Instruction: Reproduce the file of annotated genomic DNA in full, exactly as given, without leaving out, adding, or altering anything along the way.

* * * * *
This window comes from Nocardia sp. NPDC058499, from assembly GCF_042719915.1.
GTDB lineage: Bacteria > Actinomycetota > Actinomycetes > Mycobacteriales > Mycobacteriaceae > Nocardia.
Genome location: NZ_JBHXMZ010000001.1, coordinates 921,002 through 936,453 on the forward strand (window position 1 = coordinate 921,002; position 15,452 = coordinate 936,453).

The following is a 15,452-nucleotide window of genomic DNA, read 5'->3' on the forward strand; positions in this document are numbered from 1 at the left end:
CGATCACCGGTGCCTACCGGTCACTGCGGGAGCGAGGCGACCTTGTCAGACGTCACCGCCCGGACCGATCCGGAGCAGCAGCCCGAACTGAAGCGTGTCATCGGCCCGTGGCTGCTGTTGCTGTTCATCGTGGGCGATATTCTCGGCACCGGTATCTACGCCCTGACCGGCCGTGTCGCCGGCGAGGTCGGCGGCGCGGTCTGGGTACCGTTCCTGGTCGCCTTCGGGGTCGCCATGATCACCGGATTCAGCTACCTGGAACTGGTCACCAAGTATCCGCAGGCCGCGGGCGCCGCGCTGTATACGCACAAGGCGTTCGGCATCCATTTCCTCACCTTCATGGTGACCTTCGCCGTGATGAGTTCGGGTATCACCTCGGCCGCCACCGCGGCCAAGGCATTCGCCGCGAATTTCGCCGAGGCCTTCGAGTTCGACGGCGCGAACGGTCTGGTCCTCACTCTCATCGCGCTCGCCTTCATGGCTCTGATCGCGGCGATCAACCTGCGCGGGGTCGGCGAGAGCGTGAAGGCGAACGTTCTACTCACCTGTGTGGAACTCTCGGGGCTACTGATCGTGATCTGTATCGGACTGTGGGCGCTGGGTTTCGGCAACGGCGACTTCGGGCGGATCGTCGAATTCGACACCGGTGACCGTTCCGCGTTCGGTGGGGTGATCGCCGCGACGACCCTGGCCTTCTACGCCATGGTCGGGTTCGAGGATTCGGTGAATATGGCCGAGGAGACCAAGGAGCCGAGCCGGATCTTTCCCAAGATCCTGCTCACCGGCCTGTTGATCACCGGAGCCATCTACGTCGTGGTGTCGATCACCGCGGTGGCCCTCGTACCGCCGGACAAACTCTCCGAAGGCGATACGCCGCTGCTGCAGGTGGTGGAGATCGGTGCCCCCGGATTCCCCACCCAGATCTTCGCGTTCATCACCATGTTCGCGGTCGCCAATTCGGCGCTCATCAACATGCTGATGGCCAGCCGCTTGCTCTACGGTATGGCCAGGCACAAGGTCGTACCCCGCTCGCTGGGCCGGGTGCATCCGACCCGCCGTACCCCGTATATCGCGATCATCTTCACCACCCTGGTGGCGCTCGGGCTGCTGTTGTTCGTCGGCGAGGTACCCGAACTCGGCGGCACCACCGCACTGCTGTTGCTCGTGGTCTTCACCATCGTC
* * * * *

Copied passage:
This window comes from Nocardia sp. NPDC058499, from assembly GCF_042719915.1.
GTDB lineage: Bacteria > Actinomycetota > Actinomycetes > Mycobacteriales > Mycobacteriaceae > Nocardia.
Genome location: NZ_JBHXMZ010000001.1, coordinates 921,002 through 936,453 on the forward strand (window position 1 = coordinate 921,002; position 15,452 = coordinate 936,453).

The following is a 15,452-nucleotide window of genomic DNA, read 5'->3' on the forward strand; positions in this document are numbered from 1 at the left end:
CGATCACCGGTGCCTACCGGTCACTGCGGGAGCGAGGCGACCTTGTCAGACGTCACCGCCCGGACCGATCCGGAGCAGCAGCCCGAACTGAAGCGTGTCATCGGCCCGTGGCTGCTGTTGCTGTTCATCGTGGGCGATATTCTCGGCACCGGTATCTACGCCCTGACCGGCCGTGTCGCCGGCGAGGTCGGCGGCGCGGTCTGGGTACCGTTCCTGGTCGCCTTCGGGGTCGCCATGATCACCGGATTCAGCTACCTGGAACTGGTCACCAAGTATCCGCAGGCCGCGGGCGCCGCGCTGTATACGCACAAGGCGTTCGGCATCCATTTCCTCACCTTCATGGTGACCTTCGCCGTGATGAGTTCGGGTATCACCTCGGCCGCCACCGCGGCCAAGGCATTCGCCGCGAATTTCGCCGAGGCCTTCGAGTTCGACGGCGCGAACGGTCTGGTCCTCACTCTCATCGCGCTCGCCTTCATGGCTCTGATCGCGGCGATCAACCTGCGCGGGGTCGGCGAGAGCGTGAAGGCGAACGTTCTACTCACCTGTGTGGAACTCTCGGGGCTACTGATCGTGATCTGTATCGGACTGTGGGCGCTGGGTTTCGGCAACGGCGACTTCGGGCGGATCGTCGAATTCGACACCGGTGACCGTTCCGCGTTCGGTGGGGTGATCGCCGCGACGACCCTGGCCTTCTACGCCATGGTCGGGTTCGAGGATTCGGTGAATATGGCCGAGGAGACCAAGGAGCCGAGCCGGATCTTTCCCAAGATCCTGCTCACCGGCCTGTTGATCACCGGAGCCATCTACGTCGTGGTGTCGATCACCGCGGTGGCCCTCGTACCGCCGGACAAACTCTCCGAAGGCGATACGCCGCTGCTGCAGGTGGTGGAGATCGGTGCCCCCGGATTCCCCACCCAGATCTTCGCGTTCATCACCATGTTCGCGGTCGCCAATTCGGCGCTCATCAACATGCTGATGGCCAGCCGCTTGCTCTACGGTATGGCCAGGCACAAGGTCGTACCCCGCTCGCTGGGCCGGGTGCATCCGACCCGCCGTACCCCGTATATCGCGATCATCTTCACCACCCTGGTGGCGCTCGGGCTGCTGTTGTTCGTCGGCGAGGTACCCGAACTCGGCGGCACCACCGCACTGCTGTTGCTCGTGGTCTTCACCATCGTC